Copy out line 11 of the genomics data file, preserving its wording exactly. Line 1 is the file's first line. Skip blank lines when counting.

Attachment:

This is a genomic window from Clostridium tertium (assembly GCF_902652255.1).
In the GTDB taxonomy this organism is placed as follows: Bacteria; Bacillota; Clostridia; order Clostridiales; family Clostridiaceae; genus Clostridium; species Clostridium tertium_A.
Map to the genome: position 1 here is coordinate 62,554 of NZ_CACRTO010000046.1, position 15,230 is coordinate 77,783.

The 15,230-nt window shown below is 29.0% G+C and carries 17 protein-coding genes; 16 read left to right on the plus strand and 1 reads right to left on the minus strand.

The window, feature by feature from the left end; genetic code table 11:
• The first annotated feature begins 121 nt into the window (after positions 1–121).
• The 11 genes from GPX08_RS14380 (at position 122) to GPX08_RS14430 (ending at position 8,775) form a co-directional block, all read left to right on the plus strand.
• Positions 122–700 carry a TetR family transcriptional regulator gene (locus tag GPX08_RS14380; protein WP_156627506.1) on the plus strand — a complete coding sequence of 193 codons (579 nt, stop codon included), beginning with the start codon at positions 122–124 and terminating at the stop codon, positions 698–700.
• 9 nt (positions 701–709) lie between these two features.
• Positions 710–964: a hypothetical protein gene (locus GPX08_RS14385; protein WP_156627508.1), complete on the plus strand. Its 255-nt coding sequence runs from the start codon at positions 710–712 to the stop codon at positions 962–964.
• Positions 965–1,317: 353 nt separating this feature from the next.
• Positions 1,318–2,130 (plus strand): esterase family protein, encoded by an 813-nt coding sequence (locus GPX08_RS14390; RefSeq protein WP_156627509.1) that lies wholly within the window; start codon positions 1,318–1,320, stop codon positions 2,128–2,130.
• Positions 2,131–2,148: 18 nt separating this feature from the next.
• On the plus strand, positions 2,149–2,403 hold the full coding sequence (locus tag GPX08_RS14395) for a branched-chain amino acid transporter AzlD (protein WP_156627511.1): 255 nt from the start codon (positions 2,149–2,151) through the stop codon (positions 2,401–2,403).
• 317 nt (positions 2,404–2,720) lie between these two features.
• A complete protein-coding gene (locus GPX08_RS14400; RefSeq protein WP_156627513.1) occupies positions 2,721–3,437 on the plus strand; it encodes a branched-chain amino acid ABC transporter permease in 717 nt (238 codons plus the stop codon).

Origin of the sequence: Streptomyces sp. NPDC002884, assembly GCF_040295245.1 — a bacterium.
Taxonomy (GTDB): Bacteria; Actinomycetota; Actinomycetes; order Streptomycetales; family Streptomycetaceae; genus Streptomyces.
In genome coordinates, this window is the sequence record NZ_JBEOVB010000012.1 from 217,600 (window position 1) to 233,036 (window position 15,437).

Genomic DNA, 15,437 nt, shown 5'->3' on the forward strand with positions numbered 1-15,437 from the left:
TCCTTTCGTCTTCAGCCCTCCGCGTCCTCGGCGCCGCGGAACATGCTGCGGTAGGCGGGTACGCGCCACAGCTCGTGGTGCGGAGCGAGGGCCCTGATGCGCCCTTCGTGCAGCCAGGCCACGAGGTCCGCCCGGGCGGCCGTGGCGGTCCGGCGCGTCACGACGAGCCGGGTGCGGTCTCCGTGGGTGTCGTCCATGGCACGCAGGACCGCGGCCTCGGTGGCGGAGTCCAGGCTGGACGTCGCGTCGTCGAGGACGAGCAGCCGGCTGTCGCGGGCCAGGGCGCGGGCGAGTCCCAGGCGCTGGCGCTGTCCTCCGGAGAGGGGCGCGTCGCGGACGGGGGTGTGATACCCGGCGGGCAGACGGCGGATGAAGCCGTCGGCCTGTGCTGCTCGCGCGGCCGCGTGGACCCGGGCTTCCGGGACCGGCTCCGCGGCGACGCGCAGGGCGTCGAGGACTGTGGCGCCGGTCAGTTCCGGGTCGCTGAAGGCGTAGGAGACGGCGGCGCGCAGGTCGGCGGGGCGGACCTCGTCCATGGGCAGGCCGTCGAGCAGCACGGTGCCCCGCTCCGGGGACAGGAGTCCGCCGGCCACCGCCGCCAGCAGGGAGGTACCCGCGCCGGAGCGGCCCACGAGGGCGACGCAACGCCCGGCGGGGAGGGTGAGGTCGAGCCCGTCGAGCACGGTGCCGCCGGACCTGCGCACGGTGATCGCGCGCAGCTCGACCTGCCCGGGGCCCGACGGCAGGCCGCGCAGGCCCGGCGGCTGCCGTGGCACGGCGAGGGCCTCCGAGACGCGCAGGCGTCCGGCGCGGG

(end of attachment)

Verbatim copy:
• Positions 965–1,317: 353 nt separating this feature from the next.